Category Archives: Irish Heritage

John Boyle O’Reilly: Fenian, Convict, Poet

angela 2014-03-29 022

John Boyle O’Reilly Information Point, Leschenault Conservation Park, near Bunbury (Image ©thesilvervoice)

As Ireland commemorates the 150th Anniversary of the Fenian Rising of March 1867, it is fitting to note that thousands of miles away in Western Australia on this coming weekend of March 25th and 26th 2017, the John Boyle O’Reilly Association of Western Australia will once again pay homage to John Boyle O’Reilly, Irishman, Fenian, Poet, Journalist, Escaped Convict.

Although he was not active in the March 1867 Rising, it was Boyle O’Reilly’s Fenian membership that brought him to Australia as a convict in the first place. He was here for a relatively short time – from January 1868 to February 1869 – but nevertheless he is a hero in these parts and is remembered on an annual basis. The primary aims of the Association are to promote the life and literary works of John Boyle O’Reilly as well as his historical significance to Western Australia and the Bunbury area in particular.

I first encountered the John Boyle O’Reilly Association of Western Australia quite by chance when visiting the Leschenault Peninsula in Western Australia in 2014 with my friend Leith, who had wanted to show me where John Boyle O’Reilly ‘hung out’ while awaiting his escape from the penal colony. We arrived to discover that there was already a sizeable crowd there being addressed by various dignitaries. They had gathered at the John Boyle O ‘Reilly Memorial site to regale the gathered crowd with quotes and facts from his life and to celebrate his life and the work of the local community in raising awareness of their convict poet.

But who was John Boyle O’Reilly and why is he so revered  in Australia?

“The world is large, when its weary leagues two loving hearts divide;

But the world is small, when your enemy is loose on the other side”

These words were spoken on June 28 1963, by the United States President John F. Kennedy in his address to the Oireachtas (Irish Parliament). He was quoting from the extensive work of poet, author, journalist and Fenian, John Boyle O’Reilly, who in all likelihood was as little known in Ireland then as now, but not as widely known as he ought to be. Historians and history buffs among us would have been aware of him and of his Fenian Brotherhood activities; others may have vaguely recalled the name from some long forgotten school history book. For a considerable number of us however, the name meant and still means very little.

My first (conscious) encounter with Boyle O’Reilly happened in Fremantle Prison in Western Australia in 2012. Fremantle Prison was the ‘Establishment’ in which convicts transported from Britain to the Colony of Western Australia were held.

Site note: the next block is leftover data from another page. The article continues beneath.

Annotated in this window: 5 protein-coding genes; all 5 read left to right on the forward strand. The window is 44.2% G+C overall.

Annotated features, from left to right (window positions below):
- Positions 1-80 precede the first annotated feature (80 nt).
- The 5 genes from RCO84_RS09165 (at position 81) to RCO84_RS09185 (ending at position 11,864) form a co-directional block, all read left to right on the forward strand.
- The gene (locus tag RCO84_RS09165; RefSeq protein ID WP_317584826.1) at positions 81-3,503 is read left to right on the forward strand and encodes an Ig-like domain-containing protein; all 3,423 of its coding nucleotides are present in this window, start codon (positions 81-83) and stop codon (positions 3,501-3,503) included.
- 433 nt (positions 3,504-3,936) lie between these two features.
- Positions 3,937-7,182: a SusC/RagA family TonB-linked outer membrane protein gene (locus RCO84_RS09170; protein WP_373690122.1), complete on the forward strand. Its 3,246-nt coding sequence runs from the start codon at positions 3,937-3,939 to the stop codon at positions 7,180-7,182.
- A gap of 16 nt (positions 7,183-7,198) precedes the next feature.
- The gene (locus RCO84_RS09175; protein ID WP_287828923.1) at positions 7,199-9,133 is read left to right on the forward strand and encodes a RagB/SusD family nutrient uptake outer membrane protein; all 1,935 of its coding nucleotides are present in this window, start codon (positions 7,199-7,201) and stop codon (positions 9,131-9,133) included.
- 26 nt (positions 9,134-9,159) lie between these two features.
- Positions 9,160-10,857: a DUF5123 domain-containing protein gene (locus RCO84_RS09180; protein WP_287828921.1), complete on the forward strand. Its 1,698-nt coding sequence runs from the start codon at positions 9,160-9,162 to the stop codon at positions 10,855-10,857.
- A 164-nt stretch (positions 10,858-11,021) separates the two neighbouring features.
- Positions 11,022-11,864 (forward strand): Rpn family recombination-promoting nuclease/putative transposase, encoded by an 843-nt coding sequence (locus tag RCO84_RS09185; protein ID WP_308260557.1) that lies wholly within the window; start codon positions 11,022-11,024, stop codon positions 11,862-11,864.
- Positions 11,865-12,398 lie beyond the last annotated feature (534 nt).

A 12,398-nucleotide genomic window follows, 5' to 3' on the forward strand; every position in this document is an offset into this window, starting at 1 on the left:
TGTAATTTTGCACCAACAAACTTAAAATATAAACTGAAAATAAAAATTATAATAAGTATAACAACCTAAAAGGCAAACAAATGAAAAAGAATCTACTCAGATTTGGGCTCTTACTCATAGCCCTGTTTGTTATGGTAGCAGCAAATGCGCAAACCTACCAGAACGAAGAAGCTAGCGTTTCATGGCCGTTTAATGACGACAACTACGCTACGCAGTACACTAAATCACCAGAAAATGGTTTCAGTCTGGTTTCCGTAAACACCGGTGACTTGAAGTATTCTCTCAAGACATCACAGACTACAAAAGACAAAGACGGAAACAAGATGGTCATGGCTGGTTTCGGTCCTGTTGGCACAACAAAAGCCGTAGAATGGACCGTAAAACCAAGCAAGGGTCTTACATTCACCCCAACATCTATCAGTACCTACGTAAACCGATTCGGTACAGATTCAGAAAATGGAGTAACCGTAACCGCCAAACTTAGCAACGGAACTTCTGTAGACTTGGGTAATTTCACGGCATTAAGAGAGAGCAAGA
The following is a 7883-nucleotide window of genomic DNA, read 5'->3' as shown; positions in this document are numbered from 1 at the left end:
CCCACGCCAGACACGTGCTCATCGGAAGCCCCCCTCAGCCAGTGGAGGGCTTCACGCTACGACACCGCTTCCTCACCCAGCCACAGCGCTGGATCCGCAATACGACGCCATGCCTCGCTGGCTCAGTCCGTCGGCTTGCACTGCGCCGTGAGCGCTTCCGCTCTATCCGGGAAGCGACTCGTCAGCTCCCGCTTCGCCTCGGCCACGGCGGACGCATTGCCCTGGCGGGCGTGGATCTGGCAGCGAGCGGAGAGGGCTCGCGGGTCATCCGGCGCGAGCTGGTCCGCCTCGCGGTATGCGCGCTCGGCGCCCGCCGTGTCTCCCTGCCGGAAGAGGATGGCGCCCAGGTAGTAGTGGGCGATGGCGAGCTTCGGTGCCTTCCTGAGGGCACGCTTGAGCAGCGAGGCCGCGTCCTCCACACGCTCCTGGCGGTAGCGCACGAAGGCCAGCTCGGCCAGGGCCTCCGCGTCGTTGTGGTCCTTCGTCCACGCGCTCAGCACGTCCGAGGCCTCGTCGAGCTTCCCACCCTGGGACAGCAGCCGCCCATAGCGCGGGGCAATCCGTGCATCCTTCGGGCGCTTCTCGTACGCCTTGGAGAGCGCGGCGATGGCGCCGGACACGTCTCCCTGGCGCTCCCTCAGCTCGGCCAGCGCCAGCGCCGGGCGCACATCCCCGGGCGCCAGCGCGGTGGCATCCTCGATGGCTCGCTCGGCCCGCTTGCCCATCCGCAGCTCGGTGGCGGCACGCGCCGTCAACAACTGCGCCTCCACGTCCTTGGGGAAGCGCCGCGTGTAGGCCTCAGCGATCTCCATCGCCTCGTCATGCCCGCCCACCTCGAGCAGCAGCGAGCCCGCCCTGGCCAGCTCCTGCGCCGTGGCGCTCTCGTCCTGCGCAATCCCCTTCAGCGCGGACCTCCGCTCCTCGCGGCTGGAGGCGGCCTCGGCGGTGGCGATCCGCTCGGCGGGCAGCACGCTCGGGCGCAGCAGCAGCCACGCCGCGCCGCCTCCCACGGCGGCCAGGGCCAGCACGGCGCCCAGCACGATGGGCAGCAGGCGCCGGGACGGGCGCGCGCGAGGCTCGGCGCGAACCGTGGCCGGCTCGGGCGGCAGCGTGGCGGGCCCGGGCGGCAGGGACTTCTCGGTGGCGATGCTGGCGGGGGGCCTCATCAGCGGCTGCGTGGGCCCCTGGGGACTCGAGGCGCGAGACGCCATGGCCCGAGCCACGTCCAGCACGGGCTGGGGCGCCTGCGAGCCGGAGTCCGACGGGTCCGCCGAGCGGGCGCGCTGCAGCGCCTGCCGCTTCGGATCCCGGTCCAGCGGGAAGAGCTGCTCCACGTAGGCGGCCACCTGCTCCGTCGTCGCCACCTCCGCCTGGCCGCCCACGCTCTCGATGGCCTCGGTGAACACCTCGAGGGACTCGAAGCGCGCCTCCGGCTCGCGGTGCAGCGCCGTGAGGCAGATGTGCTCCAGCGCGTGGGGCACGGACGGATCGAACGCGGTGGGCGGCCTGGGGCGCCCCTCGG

Fremantle Prison. Housed convicts transported between 1850 and 1868)

Fremantle Prison (The Establishment) Housed convicts transported to Western Australia between 1850 and 1868 (Image c.thesilvervoice)

Now a World Heritage listed  building, the ‘Establishment’ had at the time of my visit an exhibition that included a replica death mask of John Boyle O’Reilly that had been donated by the National Museum of Ireland.

Deathmask of John Boyle O'Reilly . A replica presented by the National Museum of Ireland

Deathmask of John Boyle O’Reilly. A replica presented by the National Museum of Ireland

Born in 1844 at Dowth Castle in County Meath, John Boyle O’Reilly began a career as a journalist at the age of 15. He moved to England for a while as an apprentice and on his return to Dublin in 1863 he signed up with the 10th Hussars. Soon afterwards he became a member of the Irish Republican Brotherhood, or Fenians, who were rebelling against British rule. He actively recruited considerable numbers of new members from within his own regiment. When he was discovered, he was arrested. In June 1866 he was court martialled and on July 9, 1866 he was sentenced to death for his seditious activities. That sentence was immediately commuted to life imprisonment and subsequently to 20 years penal servitude. With other Fenian prisoners he was transferred to an English prison.

Boyle O'Reilly after his arrest.(Image Public Domain)

Boyle O’Reilly after his arrest.(Image Public Domain)

It was then decided that Fenian prisoners would be transported to Western Australia, and so in 1867, the Hougoumont left England with 62 Fenians among a consignment of 280 convicts on board. This historic voyage was to be the very last one transporting convicts to the penal Colonies of Australia.

During their time on the Hougoumont Boyle O’Reilly and others produced seven editions of a newspaper entitled ‘The Wild Goose’, containing poems, editorials and stories. Boyle O’Reilly later wrote “We published seven weekly numbers of it. Amid the dim glare of the lamp,the men at night would group strangely on extemporized seats. The yellow light fell down on the dark forms, throwing a ghastly glare on the pale faces of the men . .”